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Primary

Sarah Woods
London Bubble
Old Vic Workrooms
to

How long is it since you left primary school? Or since your children left? Do you know what they are like today? This is a picture of what it was like and is like as seen through the eyes and the memories of those working and learning in primary schools today.

London Bubble’s motto is “people make theatre” and this is theatre made by the people of Bermondsey created from their experience gathered in more than 5,000 hours of interviews, research and rehearsal in a project directed by Jonathan Petherbridge and designed by Pip Nash.

In outline, the performance follows a school day but first audiences make their way from the tuck shop to the theatre space with the opportunity to engage in a hand slapping game, see others skimming cards (it was cigarette cards in my day; here they are making do with playing cards), describe or draw their favourite primary school teacher, even take a SAT test.

After an opening number, the school day gets going with the alarm clock waking staff who have to get in early to open up the school and prepare it, set up things ready for lessons, not just teachers but others with special responsibilities, some in roles that seem new—such as an interviewer.

As the day unfolds, with “good morning” greetings in multiple languages, dinner ladies, packed lunches, playground activities and supervision, teachers and pupils report in a montage of opinion and comment that embraces past and present, memories of how it used to be in the days of the Inner London Education Authority that the Thatcher administration got rid of, dinner ladies talk of the food that gets thrown away, the vegetarian girl who says that they serve her dinner saying “here’s your rabbit food!”

Teachers talk of child protection issues, the role they play in supporting children, especially those for whom school is their main source of stability. One declares education becomes a political football, governments messing things up with changes with no time to implement them. They voice concern at the lack of funding for the arts, for developing creativity: “children are not vessels to be filled but lamps to be lit,” argues one of them.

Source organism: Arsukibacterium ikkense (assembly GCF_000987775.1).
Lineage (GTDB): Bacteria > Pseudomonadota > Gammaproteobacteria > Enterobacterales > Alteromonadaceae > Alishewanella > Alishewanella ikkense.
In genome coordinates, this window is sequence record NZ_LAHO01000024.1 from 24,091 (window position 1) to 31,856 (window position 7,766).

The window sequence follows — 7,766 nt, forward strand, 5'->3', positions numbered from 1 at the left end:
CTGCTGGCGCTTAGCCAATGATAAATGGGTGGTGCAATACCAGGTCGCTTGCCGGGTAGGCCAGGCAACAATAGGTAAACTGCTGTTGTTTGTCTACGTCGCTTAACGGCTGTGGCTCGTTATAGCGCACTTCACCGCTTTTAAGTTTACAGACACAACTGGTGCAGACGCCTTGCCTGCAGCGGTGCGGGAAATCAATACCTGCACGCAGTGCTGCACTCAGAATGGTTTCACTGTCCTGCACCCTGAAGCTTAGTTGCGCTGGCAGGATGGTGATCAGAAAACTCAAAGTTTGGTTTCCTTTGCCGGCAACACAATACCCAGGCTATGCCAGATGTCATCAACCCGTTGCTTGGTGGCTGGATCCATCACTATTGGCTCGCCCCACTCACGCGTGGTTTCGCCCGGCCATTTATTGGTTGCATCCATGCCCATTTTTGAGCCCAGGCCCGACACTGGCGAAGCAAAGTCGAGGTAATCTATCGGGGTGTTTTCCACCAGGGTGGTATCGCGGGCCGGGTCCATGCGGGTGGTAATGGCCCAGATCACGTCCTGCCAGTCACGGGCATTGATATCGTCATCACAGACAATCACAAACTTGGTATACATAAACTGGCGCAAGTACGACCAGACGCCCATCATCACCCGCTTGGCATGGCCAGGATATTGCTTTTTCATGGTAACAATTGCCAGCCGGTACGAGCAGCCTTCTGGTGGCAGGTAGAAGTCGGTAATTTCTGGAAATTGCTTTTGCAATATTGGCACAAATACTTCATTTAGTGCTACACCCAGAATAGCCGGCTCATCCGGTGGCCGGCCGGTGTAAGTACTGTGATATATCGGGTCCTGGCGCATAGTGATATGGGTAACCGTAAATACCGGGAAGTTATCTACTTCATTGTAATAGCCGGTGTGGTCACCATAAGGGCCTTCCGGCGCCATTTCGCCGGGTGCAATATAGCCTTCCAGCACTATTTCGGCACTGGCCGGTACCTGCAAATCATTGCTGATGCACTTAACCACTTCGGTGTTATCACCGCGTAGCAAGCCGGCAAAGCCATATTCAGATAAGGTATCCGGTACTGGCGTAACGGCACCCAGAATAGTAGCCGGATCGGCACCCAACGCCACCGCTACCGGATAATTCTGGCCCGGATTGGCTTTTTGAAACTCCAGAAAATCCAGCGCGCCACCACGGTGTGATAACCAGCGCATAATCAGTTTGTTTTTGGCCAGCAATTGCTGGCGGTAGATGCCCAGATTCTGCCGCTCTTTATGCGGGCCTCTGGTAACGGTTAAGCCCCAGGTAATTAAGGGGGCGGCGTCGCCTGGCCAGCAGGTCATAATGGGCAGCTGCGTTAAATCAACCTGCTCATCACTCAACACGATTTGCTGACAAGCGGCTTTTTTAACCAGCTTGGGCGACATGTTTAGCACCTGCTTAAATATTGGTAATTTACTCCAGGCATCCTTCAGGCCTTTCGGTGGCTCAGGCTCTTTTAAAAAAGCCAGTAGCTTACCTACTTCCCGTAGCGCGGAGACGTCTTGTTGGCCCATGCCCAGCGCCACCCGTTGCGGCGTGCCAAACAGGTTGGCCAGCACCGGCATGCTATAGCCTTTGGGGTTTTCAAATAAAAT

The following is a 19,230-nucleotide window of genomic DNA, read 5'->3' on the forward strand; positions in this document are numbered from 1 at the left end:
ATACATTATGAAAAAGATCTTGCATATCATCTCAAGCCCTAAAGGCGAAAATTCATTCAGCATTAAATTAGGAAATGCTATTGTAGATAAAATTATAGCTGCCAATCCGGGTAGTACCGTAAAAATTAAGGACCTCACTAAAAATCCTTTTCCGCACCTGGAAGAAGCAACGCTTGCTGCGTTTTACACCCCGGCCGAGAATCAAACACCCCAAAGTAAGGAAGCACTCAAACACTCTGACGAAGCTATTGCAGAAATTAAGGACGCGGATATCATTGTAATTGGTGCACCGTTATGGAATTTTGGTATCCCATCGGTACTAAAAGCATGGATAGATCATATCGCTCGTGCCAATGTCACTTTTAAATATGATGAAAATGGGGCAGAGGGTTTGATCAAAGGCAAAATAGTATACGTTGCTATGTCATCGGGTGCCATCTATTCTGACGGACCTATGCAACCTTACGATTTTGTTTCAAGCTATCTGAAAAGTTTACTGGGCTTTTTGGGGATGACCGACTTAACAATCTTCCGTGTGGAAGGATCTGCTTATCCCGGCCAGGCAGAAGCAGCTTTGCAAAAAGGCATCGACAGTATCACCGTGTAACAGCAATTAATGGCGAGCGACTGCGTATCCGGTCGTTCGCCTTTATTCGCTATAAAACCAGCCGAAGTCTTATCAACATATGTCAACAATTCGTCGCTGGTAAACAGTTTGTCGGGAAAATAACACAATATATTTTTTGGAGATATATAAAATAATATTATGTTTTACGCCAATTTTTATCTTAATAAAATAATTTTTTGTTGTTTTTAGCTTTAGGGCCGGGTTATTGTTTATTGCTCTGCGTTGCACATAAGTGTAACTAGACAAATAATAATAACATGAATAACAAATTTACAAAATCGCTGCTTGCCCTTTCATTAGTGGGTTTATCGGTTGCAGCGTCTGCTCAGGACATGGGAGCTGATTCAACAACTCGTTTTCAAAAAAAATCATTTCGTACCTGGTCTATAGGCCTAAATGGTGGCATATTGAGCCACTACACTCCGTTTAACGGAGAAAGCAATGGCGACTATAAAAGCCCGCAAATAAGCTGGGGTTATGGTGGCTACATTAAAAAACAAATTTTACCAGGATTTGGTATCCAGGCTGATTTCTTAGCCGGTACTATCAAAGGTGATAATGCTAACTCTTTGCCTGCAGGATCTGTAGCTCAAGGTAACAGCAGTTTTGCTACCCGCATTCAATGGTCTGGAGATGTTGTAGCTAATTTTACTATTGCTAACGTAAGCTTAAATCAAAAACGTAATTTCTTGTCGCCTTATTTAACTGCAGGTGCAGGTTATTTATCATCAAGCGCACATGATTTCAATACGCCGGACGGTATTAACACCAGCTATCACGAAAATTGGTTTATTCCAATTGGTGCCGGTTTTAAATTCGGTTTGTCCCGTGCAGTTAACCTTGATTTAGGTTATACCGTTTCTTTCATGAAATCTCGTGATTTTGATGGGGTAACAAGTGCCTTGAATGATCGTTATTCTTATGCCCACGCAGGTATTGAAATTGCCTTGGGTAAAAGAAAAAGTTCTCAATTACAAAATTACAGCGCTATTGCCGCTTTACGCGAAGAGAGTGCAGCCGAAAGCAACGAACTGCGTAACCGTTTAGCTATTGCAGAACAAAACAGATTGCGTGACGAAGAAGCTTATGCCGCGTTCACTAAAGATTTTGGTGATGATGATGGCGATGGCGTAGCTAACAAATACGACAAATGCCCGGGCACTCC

They criticise SATs, “which only work for those ready for them,” saying, “you don’t teach a child by testing it!”

One voice that recurs is that of a man who left school with no qualifications and when out of work spent time as volunteer helper in a school and found he was good at it, set himself to getting qualifications and ended up a head teacher. That is just one of the many stories here woven together (sometimes turned into songs by composer Andy Whitfield) that will stir memories and raise questions in a presentation that is full of humanity and humour that celebrates the joy of the classroom and the passion for teaching as well as the problems.

It is performed by a cross-generational community cast with an openness and honesty that makes you feel these are their own words, that this really is a community statement. Action and images contribute to its content and enhance its impact with a colourful backdrop made out of tee shirts and jumpers that makes a great contribution, while a string of white school-badged tee-shirts is used to mark the way from entrance to theatre.

A very wide stage and great arc of seating require a vocal projection that would challenge many professionals and audibility is sometimes a problem but this has been solved by surtitles, which help everyone, not just those with poor hearing.

London Bubble built a great reputation for its summer outdoor promenade productions across London parks and open spaces. Funding cuts halted them and, though they managed to mount The Arabian Nights last year, this summer will be without one. Their main effort has instead been put into the numerous projects they run for the Bermondsey community of which this is a glowing example to which 93 people contributed interviews and 89 community theatre-makers came together to make the performance.

Howard Loxton